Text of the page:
Eye For Sale, By Owner

Written by Virginia Bola, PsyD

A wire service report this week showed a single mother in Bangladesh who had advertised to sell one of her eyes to buy food for her starving daughter.

Try to think about that without your blood running cold: human beings selling parts of themselves as a final act of desperation. And that woman is only one ofrepparttar hundreds of thousands who are slowly starving to death each day.

What happened torepparttar 137405 concert fundraisers for Bangladesh, Ethiopia, Sub-Saharan Africa? Have we exhausted our capacity to care and to give? Have we become numb torepparttar 137406 plight of millions becauserepparttar 137407 problems are so overwhelming that we don't know where to start?

The 7 Deadly Sins Are Now American Icons

Written by Virginia Bola, PsyD

Withrepparttar focus ofrepparttar 137404 world onrepparttar 137405 change of power in Rome, now seems like an appropriate time to look at some tenets of that ancient faith as developed throughrepparttar 137406 centuries.

We all break one ofrepparttar 137407 10 commandments occasionally, and feel terribly guilty afterwards. The 7 deadly sins are something else: not only do we too frequently display them, but our culture seems bent on idolizing them!



The arrogance of believing that our way isrepparttar 137408 only way and asserting our certainty about howrepparttar 137409 world should work is exemplified by President Bush and his right-wing minions. The fact that he won re-election confirms that our citizens have no aversion to excessive pride, no matter what their particular religious doctrine prescribes.


"Keeping up withrepparttar 137410 Joneses" is a cultural pursuit touching all levels - we want what others have, we want it now, and we will build up our personal debt (just likerepparttar 137411 National Debt) to get it. Not only do we craverepparttar 137412 expensive toys that confer rarefied social status, we rejoice inrepparttar 137413 fall of our competition and take secret delight inrepparttar 137414 firing of a coworker who beat us out of a promotion orrepparttar 137415 fall of a public personality who unfairly seemed to have it all.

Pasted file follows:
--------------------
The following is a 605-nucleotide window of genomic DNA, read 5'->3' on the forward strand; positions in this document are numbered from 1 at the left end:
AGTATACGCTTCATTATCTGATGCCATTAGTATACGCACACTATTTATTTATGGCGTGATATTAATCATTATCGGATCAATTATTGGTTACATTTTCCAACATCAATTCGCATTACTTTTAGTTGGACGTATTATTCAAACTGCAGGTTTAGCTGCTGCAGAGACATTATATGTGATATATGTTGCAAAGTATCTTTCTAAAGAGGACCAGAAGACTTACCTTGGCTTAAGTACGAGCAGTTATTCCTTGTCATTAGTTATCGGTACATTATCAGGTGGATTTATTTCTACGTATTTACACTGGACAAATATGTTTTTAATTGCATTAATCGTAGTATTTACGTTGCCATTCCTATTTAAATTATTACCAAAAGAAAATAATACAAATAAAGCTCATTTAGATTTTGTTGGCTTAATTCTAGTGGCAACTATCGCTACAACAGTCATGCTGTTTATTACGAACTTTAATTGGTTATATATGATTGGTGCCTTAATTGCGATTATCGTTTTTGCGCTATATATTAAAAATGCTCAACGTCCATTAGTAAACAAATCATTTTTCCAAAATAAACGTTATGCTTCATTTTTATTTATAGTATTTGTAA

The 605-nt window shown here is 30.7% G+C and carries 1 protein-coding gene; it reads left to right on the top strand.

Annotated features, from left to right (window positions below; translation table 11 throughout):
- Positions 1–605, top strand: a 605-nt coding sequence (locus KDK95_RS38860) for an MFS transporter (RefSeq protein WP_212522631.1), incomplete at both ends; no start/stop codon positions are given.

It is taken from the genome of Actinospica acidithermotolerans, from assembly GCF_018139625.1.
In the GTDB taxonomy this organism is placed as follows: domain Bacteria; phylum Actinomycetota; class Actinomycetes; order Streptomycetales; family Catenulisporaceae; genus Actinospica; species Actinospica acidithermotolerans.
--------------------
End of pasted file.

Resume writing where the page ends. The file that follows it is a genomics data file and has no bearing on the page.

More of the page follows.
Road rage enteredrepparttar 137416 common vernacular when it became a common occurrence. We no longer publicly counsel patience and personal restraint, we laudrepparttar 137417 value of being upfront and aggressive. Business executives strive to be straight shooters and drivers, seeing self-contained, mild workers as passive and non-managerial material. "I'm mad as hell and I'm not taking it any more" is a rallying cry for any cause we promote.


While we continue to extolrepparttar 137418 virtues of hard work and personal effort, we quietly buy our lottery tickets, while away our time atrepparttar 137419 alluring casinos now dottingrepparttar 137420 national landscape, and enter every contest where we might get something for nothing. Surfrepparttar 137421 Internet and try to countrepparttar 137422 ubiquitous and seductive ads promising monstrous income levels without work, without effort, without thought, without meaning.


We are constantly hearing of scams that have left hundreds of people penniless, homeless, or otherwise terribly hurt. Why are so many victimized? Tracerepparttar 137423 swindle to its core and there sits greed -repparttar 137424 promise of a better investment return, more income, making a small fortune. While most of us are well aware that something that sounds too good to be true probably isn't, we still fall for it ifrepparttar 137425 reward sounds good enough. Do you thinkrepparttar 137426 spammers would keep sending out those emails "I amrepparttar 137427 widow ofrepparttar 137428 late Nkrumo Obol who amassed 25 million dollars . . . " if they never received one response?

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